Budget policy in 2012 was characterized by deficit spending, major increases in the national debt, and a heated debate over the “fiscal cliff.”
With just days left for President Obama and lawmakers in Congress to avert a major tax hike, sequestration, and other major policy changes, today we bring you a list of the top 10 facts on federal spending in 2012:
Four years of trillion-dollar-plus deficits. Fiscal year 2012 concluded with a $1.1 trillion deficit, marking the fourth year of trillion-dollar-plus deficits. Too much spending is the root cause of the federal government’s deep and sustained deficits. At 23 percent of gross domestic product (GDP) in 2012 and on track to rise further, federal spending is growing at a dangerous pace.
National debt hit $16 trillion. On September 4, the U.S. national debt hit the $16 trillion mark. We owe more on the national debt than the entire U.S. economy produced in goods and services in all of 2012. Sixteen trillion dollar bills stacked one on top of the other would measure more than 1 million miles high, which would reach to the moon and back more than twice.
The debt limit was raised by $1.2 trillion. On January 30, the federal government raised its debt limit from a staggering $15.194 trillion to an even bigger $16.394 trillion. This increase was the last one of three granted in the Budget Control Act of 2011, a result of that summer’s debt ceiling negotiations, which allowed for a total debt limit increase of $2.1 trillion.
The $650 billion fiscal cliff distracted from the $48 trillion looming fiscal crisis. Much of 2012 was spent arguing over tax rates in the fiscal cliff debate while lawmakers ignored the much more dangerous looming fiscal crisis. As large and as major a concern as federal budget deficits are today, they stand in the shadow of $48 trillion in long-term unfunded obligations in Social Security and Medicare. Even with President Obama’s originally proposed tax hikes in his budget, the federal debt would still rise by more than $7.7 trillion in the next 10 years.
Social Security ran a deficit for the second year in a row. According to the 2012 trustees report, Social Security spent $45 billion more in benefits in 2011 than it took in from its payroll tax. This deficit is in addition to a $49 billion gap in 2010 and an expected average annual gap of about $66 billion between 2012 and 2018. Social Security’s deficits will balloon yet further. After adjusting for inflation, annual deficits will reach $95 billion in 2020 and $318.7 billion in 2030 before the trust fund runs out in 2033 and a 25 percent across-the-board benefit cut occurs.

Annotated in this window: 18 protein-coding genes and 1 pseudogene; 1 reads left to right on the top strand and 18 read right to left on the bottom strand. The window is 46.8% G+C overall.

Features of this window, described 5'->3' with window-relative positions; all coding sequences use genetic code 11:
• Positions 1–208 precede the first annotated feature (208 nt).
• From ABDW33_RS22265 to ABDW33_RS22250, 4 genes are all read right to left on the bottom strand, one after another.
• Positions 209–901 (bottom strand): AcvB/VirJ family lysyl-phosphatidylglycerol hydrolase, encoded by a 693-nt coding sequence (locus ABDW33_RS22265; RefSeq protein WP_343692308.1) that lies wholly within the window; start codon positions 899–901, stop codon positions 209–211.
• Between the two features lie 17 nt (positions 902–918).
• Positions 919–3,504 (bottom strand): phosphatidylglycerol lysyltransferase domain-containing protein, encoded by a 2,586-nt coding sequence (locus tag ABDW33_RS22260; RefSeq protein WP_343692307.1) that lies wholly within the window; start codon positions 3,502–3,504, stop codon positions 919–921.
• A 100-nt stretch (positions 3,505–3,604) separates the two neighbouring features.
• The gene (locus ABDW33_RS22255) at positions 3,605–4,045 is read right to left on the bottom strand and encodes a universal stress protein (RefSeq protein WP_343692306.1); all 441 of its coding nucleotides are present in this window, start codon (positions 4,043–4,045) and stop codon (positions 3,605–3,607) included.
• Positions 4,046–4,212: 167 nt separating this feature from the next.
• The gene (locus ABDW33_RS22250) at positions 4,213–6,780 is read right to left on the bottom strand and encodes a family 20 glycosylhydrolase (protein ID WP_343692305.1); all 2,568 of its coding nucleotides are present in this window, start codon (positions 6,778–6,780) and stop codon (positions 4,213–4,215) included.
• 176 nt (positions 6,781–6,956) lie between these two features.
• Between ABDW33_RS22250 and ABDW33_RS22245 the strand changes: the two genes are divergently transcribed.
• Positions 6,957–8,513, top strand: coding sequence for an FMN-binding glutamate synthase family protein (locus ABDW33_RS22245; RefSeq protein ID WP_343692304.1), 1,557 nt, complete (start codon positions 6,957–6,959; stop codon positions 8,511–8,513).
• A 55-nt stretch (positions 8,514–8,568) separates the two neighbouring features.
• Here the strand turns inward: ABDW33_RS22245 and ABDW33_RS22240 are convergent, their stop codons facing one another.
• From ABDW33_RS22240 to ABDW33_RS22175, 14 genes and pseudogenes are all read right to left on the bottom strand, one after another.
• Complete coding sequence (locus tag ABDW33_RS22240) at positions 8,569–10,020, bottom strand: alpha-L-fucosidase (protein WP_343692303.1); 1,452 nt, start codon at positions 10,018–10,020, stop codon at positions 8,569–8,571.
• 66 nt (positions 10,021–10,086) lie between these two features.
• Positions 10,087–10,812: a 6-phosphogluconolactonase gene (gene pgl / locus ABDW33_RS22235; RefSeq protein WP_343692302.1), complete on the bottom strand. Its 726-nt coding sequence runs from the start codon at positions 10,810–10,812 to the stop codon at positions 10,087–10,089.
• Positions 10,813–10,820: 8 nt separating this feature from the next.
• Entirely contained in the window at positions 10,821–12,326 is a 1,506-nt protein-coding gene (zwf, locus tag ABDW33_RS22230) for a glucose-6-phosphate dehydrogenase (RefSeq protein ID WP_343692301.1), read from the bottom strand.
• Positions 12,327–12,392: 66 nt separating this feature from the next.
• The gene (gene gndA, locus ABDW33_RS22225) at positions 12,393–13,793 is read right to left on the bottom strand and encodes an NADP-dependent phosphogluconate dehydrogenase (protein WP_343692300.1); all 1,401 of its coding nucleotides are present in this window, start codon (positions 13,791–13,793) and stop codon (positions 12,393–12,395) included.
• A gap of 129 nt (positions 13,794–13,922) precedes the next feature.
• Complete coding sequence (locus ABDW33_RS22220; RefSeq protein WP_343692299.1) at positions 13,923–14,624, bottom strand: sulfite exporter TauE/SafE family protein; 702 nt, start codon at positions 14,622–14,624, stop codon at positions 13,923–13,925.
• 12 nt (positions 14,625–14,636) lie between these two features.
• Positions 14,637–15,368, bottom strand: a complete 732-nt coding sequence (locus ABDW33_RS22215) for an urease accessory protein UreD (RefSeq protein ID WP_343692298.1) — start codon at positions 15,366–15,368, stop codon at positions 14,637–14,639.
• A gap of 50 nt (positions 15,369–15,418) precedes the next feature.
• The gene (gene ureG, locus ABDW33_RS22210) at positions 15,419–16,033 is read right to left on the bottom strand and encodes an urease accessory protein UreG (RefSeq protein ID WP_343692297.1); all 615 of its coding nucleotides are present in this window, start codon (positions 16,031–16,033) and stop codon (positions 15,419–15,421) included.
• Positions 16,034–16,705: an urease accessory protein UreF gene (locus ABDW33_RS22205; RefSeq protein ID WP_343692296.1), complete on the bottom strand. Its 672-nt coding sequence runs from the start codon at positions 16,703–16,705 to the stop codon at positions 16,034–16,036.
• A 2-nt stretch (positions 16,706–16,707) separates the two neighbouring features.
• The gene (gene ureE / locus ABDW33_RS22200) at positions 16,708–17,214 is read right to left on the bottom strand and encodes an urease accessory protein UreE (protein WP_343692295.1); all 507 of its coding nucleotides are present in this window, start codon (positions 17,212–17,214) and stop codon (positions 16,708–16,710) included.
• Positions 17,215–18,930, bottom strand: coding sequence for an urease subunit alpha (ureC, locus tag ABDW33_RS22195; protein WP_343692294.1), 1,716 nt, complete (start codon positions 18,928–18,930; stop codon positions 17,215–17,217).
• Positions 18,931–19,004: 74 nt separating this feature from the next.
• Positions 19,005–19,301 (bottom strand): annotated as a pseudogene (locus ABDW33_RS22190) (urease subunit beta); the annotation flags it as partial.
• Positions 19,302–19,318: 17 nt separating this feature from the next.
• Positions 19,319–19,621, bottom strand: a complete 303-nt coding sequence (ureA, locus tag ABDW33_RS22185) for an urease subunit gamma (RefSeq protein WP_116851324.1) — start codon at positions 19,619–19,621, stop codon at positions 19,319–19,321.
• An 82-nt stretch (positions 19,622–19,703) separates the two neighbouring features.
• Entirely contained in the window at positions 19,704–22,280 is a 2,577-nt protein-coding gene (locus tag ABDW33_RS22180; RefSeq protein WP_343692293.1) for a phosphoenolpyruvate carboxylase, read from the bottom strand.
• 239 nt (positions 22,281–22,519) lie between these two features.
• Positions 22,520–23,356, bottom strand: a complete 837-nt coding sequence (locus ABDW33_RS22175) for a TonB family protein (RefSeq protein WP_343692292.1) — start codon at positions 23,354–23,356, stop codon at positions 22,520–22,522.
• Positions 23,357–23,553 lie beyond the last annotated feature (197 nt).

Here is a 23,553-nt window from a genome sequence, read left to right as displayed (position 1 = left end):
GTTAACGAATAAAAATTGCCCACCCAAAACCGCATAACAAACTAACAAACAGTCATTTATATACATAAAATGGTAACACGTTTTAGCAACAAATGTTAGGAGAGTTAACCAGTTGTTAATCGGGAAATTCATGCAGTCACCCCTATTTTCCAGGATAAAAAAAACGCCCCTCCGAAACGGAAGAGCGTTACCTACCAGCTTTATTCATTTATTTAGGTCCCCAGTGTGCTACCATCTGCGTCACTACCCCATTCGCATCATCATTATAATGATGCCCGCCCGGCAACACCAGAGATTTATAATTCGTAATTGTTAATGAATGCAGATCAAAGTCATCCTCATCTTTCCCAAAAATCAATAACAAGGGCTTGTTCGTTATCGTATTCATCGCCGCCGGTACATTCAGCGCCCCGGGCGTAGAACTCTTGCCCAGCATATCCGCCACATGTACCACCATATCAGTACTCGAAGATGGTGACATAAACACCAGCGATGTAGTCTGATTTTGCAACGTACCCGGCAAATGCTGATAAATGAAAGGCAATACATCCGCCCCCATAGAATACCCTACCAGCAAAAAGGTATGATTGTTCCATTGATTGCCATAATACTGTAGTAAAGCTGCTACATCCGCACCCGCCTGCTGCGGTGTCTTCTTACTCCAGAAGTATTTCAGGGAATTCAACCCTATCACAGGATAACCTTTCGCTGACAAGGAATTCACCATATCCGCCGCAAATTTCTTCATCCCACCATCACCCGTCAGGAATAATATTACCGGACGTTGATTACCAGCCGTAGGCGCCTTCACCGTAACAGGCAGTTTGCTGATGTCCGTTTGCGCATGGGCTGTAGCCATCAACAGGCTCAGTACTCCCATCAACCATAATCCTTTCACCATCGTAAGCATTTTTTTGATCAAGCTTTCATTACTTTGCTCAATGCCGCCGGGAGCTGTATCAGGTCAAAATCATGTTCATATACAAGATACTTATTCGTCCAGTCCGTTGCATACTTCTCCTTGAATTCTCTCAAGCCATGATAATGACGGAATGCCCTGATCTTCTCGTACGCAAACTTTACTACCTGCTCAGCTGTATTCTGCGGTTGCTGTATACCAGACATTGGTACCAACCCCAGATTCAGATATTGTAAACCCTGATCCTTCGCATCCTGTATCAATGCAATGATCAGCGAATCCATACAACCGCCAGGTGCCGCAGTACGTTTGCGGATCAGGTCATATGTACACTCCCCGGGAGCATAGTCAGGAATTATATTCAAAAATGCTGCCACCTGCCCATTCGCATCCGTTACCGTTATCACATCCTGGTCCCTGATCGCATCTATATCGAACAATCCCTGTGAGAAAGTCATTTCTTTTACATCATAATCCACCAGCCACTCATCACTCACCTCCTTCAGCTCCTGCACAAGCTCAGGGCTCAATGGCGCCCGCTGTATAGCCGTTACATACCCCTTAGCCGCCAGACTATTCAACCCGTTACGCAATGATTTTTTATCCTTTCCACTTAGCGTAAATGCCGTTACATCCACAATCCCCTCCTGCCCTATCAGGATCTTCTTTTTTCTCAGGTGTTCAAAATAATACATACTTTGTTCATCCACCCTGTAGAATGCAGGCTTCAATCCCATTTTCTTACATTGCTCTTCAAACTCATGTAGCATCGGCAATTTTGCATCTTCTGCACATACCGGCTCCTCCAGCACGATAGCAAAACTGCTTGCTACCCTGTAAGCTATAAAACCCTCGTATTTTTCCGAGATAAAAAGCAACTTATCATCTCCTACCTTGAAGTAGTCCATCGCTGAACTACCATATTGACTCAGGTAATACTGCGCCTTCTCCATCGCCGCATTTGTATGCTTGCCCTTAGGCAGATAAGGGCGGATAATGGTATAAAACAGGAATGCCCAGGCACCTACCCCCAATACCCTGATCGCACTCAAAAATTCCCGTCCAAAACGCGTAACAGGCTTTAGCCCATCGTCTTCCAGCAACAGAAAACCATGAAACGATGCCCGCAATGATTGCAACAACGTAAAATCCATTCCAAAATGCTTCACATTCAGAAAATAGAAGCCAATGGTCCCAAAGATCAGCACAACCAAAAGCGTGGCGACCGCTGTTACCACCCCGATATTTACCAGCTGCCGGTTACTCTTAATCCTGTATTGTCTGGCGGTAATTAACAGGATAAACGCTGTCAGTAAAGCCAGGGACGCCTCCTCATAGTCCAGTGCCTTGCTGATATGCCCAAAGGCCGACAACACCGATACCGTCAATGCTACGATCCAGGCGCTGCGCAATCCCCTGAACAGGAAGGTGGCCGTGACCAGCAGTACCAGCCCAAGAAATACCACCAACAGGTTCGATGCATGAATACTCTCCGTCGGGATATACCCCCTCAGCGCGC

Three years of spend-as-you-go policies without a federal budget. The last time both chambers of Congress agreed on a budget was on April 29, 2009. Since then, Congress has operated on a spend-as-you-go basis, characterized by incoherent, ad hoc budget procedures. The House passed budget resolutions each of the past two years, but the Senate failed to do its part.
The government spent nearly $30,000 per American household. The average American household’s share of federal spending in 2012 was $29,691, or roughly two-thirds of median household income. The government collected $20,293 per household in taxes in 2012, resulting in a budget deficit of $9,398 per household in 2012.
Obamacare will spend $1.7 trillion over 10 years. After the Supreme Court decision on Obamacare, the Congressional Budget Office did an update of its scoring of the law. The result: Obamacare will spend $1.7 trillion over 10 years on its coverage expansion provisions alone, including a massive expansion of Medicaid and federal subsidies for the new health insurance exchanges. This means that Obamacare will increase federal health spending by 15 percent.
Social Security was the biggest federal spending program. In 1993, Social Security surpassed national defense as the largest federal spending category, and it remains first today. The top five biggest spending programs, in order, are 1) Social Security; 2) national defense; 3) Medicare; 4) Medicaid, CHIP, and other government health care; and 5) interest on the debt.
More than 40 percent of Americans are on some government program. According to Census Bureau data and Heritage Foundation calculations, 128.8 million people in America depend on a government program for basic (or not so basic) needs, such as rent, prescription drugs, and higher education.